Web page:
The approach to hysterectomy varies widely across countries, regionally within countries, and even among surgeons working at the same hospital. The physician determines the plan for surgery, and ultimately the choice depends on the surgeon's experience, preferences, and individual patient characteristics. Despite the benefits of vaginal hysterectomy that have been repeatedly demonstrated by numerous trials, vaginal hysterectomy remains an underutilized procedure in the United States. The proportion of hysterectomies performed vaginally in the United States decreased from 24.8 percent in 1998 to 16.7 percent in 2010. As of 2013 the proportion of inpatient vaginal hysterectomies was stable at 16.9% despite a decrease in abdominal and an increase in laparoscopic procedures since 2010.
Social media presents an important means for social interaction, especially among adolescents, with Instagram being the most popular platform in this age-group. Pictures and communication about non-suicidal self-injury (NSSI) can frequently be found on the internet.
During 4 weeks in April 2016, n = 2826 (from n = 1154 accounts) pictures which directly depicted wounds on Instagram were investigated. Those pictures, associated comments, and user accounts were independently rated for content. Associations between characteristics of pictures and comments as well as weekly and daily trends of posting behavior were analyzed.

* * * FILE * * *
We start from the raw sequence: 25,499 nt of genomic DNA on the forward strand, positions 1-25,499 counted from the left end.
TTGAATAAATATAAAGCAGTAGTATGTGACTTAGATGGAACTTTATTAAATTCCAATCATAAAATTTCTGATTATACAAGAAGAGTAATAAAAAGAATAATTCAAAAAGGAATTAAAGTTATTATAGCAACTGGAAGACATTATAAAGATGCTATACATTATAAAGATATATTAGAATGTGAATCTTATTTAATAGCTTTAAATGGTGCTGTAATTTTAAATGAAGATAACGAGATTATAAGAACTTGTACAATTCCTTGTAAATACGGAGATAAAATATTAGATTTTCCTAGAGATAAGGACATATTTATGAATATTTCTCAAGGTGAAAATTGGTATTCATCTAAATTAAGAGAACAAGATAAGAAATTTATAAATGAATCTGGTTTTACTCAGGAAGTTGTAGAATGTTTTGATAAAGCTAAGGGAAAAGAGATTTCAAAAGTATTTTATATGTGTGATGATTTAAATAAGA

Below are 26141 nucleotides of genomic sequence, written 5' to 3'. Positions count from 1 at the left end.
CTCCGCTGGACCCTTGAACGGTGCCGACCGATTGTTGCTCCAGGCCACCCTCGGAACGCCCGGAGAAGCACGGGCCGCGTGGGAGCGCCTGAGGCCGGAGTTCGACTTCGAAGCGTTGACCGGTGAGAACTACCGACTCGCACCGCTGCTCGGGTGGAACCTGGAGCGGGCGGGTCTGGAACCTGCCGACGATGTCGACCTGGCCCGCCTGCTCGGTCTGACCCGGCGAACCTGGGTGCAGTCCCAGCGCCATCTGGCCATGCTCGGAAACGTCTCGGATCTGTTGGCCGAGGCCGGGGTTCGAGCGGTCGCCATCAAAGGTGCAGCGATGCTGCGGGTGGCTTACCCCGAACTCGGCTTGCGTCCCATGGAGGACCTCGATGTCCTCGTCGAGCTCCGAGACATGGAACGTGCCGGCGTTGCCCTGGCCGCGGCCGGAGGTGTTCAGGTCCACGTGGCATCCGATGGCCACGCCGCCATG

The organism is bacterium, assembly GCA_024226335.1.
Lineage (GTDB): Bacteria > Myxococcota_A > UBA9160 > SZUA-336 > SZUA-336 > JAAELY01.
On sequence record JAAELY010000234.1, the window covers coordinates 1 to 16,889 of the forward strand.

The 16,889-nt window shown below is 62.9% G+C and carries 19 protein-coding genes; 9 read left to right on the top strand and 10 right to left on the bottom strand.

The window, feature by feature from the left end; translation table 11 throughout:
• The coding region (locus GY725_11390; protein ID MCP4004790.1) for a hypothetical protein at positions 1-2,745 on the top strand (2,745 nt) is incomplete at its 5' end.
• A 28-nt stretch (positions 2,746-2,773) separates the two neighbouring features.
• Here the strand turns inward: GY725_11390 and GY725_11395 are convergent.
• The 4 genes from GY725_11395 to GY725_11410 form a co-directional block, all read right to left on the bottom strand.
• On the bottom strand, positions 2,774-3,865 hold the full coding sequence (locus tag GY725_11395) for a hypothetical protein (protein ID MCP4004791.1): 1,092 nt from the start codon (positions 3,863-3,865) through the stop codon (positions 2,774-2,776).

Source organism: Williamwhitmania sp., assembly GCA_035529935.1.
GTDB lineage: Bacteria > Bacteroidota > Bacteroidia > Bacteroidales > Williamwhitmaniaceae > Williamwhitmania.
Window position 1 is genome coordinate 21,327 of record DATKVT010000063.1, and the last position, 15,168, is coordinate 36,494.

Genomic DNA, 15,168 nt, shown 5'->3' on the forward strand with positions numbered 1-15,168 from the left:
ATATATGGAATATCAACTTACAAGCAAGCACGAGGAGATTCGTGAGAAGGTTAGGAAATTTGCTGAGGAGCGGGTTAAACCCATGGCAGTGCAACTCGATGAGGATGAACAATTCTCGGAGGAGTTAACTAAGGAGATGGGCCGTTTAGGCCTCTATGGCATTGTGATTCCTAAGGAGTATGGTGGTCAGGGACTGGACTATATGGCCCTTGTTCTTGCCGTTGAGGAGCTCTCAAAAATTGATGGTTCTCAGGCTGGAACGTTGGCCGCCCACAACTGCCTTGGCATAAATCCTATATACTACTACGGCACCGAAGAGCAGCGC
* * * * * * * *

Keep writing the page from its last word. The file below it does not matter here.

Most commonly, pictures depicted wounds caused by cutting on arms or legs and were rated as mild or moderate injuries. Pictures with increasing wound grades and those depicting multiple methods of NSSI generated elevated amounts of comments. While most comments were neutral or empathic with some offering help, few comments were hostile. Pictures were mainly posted in the evening hours, with a small peak in the early morning. While there was a slight peak of pictures being posted on Sundays, postings were rather evenly spread across the week.